Jolene goes inside the disney archives at the bowers museum


In the midst of the Covid-19 pandemic's Disney void, I rejoiced at an opportunity to get my fix of pixie dust. Thanks to the Bowers Museum, I was able to get a glimpse into the wonderfully archived world of Disney.

The Bowers Museum is situated in a sleepy corner of Santa Ana near the Discovery Cube, a sight many SoCal natives have seen from the 5 Freeway. The museum's mix of Spanish plus modern chic architecture is the perfect representation of current-day Santa Ana - an area influenced by both the classics and the progressive future. In a social media-driven world where museum giants like LACMA and The Broad command prime digital real estate, places like the Bowers Museum provide a welcome respite from the fast paced.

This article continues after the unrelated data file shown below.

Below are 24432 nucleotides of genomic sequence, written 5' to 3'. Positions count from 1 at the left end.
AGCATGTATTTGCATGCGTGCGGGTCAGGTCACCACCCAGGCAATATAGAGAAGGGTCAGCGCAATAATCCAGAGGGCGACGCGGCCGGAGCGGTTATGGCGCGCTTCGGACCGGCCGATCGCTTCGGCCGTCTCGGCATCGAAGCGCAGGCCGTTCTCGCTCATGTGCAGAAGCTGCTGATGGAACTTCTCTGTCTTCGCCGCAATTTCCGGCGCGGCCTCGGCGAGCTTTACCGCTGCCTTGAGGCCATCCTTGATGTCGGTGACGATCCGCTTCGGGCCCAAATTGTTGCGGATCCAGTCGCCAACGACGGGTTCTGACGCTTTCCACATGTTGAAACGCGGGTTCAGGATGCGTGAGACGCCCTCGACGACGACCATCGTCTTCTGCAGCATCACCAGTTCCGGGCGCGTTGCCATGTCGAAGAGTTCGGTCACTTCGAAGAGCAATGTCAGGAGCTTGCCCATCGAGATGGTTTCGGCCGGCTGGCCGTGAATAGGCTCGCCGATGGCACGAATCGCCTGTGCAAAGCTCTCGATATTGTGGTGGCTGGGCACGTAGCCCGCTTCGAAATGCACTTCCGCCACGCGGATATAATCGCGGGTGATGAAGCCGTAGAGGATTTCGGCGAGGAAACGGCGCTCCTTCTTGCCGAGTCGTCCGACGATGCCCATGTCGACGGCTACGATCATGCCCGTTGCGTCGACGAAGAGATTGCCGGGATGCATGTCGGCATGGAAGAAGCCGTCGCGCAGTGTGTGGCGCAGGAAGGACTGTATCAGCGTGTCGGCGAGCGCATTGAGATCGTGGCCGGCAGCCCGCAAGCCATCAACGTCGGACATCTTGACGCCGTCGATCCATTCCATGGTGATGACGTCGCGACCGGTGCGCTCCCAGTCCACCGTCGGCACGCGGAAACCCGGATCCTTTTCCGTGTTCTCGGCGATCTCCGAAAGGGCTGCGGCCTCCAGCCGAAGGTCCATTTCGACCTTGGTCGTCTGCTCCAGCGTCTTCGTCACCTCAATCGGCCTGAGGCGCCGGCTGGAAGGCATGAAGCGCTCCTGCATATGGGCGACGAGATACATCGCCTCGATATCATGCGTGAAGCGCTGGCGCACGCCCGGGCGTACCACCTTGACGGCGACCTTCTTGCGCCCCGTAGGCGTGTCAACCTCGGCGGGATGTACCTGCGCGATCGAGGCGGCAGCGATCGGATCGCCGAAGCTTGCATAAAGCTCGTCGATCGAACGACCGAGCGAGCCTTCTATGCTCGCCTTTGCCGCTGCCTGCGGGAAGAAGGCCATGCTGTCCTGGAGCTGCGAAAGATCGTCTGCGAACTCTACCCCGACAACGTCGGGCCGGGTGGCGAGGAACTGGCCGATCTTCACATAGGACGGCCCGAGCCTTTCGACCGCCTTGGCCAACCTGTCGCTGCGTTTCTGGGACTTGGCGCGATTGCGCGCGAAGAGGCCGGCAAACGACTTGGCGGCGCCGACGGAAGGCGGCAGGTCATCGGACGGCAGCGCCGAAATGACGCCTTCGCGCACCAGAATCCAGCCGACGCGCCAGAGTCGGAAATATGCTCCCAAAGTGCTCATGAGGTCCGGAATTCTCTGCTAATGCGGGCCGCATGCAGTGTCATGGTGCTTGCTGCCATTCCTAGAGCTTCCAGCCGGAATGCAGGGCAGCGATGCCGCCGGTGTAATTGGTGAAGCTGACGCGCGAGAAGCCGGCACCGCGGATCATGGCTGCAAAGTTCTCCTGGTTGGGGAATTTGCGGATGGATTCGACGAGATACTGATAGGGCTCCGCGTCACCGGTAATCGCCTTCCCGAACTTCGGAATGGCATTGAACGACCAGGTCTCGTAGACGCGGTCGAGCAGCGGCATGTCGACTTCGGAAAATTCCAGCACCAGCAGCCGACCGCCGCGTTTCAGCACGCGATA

I had purchased tickets in advance for a specific time slot (11AM). I decided to invite my friend Connie, a current cast member and Disney lover. I knew she would appreciate the exhibit, and I could gush over all things Disney with no judgement.


Upon entering the museum, staff guided us to the temperature scan, an automated, free standing digital machine that scanned us and let us know we were okay to proceed. Next, we stepped forward to the ticket counter where I read off my order number and we received our "D" stickers to wear. We were informed the Disney Archives Exhibit was a one-time visit only and included the rest of the museum.